19 Feb 2007
High-performance microchannel plate photomultipliers developed for use in space could have a wealth of terrestrial applications from drug screening through to environmental science, as Jon Lapington tells James Tyrrell.
How did you become interested in MCP technology?
I started working on microchannel plate (MCP) detectors at the Mullard Space Science Laboratory, UK, which is University College London's Department of Space and Climate Physics, and became involved in a number of European Space Agency (ESA) and NASA missions. In 2000, I moved to the Centre for Space Physics at Boston University, US, as a payload manager. I returned to the UK in 2003, and in 2004 began working at Leicester University's Space Research Centre.
I'm still involved in space missions, but we are becoming increasingly aware of new roles for our MCP detectors on the ground, particularly in the field of life-sciences. In general, we find that people don't know what our MCP detectors are capable of.
What can MCP technology offer?
MCP detectors are sensitive to electrons, ions and photons, and offer single-event detection with low noise. In simple terms, an MCP is a wafer of glass comprising an array of pores that can be as small as 2 μm in diameter. The top and bottom surfaces of the wafer are each covered with an electrode and a high voltage is applied between them. When operated in a vacuum, the pores act as an amplifier – you put one electron in and get 104 electrons out per MCP. We can achieve spatial resolutions of less than 10 μm and timing resolutions of around 10 to 20 ps for a single electron, ion or photon.
MCP detectors suit applications in a wide range of fields that require photon timing and correlation, and probably the most important of these are in biology and medicine. For example, techniques such as fluorescence lifetime imaging and Forster resonance energy transfer, which are enabled by MCP-like detectors, have major roles in proteomics.
Following on from genomics, proteomics is the next holy grail of biomedical research. MCP technology allows you to tag a protein and see what is happening dynamically in a cell while it is still alive. In the past, researchers have had to break things apart. Proteomics is still in its infancy, but we are developing detectors that will hopefully bring the technique on. The technology is also very useful for drug screening as you can analyse a lot of very similar compounds and look out for the right reaction.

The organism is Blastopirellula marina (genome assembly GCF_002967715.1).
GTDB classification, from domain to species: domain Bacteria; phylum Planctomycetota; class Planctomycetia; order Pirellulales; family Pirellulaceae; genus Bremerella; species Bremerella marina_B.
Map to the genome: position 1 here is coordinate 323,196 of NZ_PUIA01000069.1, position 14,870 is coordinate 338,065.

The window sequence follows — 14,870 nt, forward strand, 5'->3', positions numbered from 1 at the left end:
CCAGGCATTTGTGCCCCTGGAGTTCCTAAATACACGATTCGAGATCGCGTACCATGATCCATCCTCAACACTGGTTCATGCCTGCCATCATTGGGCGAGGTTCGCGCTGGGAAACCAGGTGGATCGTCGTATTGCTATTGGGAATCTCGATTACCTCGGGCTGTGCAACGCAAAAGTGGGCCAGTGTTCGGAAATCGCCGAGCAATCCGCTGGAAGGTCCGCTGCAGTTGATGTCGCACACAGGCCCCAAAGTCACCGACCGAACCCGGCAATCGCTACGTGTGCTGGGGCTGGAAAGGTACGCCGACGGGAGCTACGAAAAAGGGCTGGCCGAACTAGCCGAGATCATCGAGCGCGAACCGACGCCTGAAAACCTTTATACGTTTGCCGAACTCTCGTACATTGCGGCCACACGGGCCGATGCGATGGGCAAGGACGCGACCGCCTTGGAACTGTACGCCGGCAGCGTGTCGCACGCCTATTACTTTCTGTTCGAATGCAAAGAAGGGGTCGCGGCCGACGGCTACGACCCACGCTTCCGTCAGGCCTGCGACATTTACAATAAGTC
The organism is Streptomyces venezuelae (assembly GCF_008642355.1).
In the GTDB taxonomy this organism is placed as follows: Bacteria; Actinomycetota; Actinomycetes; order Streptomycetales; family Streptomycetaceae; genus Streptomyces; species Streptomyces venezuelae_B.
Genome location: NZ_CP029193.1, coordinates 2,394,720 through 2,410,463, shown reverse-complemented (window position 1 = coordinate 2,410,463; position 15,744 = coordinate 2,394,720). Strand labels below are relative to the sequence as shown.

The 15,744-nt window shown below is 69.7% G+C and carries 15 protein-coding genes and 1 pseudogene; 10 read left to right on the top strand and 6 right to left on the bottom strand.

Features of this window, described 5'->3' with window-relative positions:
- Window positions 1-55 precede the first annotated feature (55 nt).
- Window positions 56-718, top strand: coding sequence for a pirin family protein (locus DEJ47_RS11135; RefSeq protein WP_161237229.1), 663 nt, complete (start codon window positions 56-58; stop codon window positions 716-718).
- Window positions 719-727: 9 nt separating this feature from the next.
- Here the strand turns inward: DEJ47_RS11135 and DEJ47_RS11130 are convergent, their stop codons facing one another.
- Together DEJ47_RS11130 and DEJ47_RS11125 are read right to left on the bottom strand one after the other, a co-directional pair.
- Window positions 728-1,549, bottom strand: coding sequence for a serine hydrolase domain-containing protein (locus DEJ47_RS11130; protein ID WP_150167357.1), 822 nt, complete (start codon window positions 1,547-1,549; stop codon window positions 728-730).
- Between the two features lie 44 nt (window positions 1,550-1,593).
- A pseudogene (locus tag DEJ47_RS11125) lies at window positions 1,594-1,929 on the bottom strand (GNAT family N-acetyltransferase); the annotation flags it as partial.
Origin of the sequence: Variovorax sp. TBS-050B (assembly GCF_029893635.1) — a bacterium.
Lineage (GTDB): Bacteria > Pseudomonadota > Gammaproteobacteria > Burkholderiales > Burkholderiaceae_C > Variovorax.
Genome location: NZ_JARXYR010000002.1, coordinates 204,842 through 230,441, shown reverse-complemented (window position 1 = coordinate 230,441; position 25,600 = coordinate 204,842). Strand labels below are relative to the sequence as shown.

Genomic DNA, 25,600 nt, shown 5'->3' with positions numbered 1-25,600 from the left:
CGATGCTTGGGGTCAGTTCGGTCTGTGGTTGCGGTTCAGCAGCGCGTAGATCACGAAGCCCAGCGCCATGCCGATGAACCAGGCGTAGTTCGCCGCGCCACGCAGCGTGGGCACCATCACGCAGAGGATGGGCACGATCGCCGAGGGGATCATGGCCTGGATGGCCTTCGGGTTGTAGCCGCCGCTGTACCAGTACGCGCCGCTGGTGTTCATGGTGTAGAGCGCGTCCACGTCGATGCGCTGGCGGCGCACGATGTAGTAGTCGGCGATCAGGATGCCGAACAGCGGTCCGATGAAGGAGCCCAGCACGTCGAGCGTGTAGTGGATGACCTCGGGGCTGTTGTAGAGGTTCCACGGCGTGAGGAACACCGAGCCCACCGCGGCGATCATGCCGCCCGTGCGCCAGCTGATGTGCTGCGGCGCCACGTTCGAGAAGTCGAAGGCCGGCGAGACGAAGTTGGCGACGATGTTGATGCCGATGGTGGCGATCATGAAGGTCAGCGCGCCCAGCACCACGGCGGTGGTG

What's the best way to transfer technology across disciplines?
To define a winning device you need a combination of researcher, developer, end user and manufacturer, and it is essential to get all of these people working together. I'm currently involved in a project to develop an MCP detector that is going to be equivalent to a thousand photomultiplier tubes all put together in a package with an active diameter of just 18 mm. The goal is to create an engine for next-generation biomedical tools. As well as the team here in Leicester, our partners include CERN, Gray Cancer Institute, Manchester University's pharmaceutical science department and UK firm Photek.
How important is networking to technology transfer?
Networking is absolutely crucial to finding end users and industrial partners. A few years ago we were looking to create a centre of excellence in 3D photon and particle-counting technologies and I applied for basic technology funding. The application was unsuccessful, but it turns out that all of the subsequent projects that were funded have sprung from those initial contacts.
When I arrived at Leicester, I actually went through a cold-calling exercise to find people who would be interested in the technology and establish contacts in new fields that I hadn't dealt with before. It proved to be an incredibly valuable exercise.
I don't think that there is enough communication across scientific boundaries. Things are beginning to happen, but there are still many more opportunities out there if you can make the contacts. The UK government's Knowledge Transfer Networks are useful, but I think more funding should be made available for networking. Funding the individual who really wants to go out there and promote the uptake of their research would really help to drive the networking process and make it much more focused. Certainly for me, this would have made things much easier and I believe could have made our work even more successful.
• This article originally appeared in the February 2007 issue of Optics & Laser Europe magazine.
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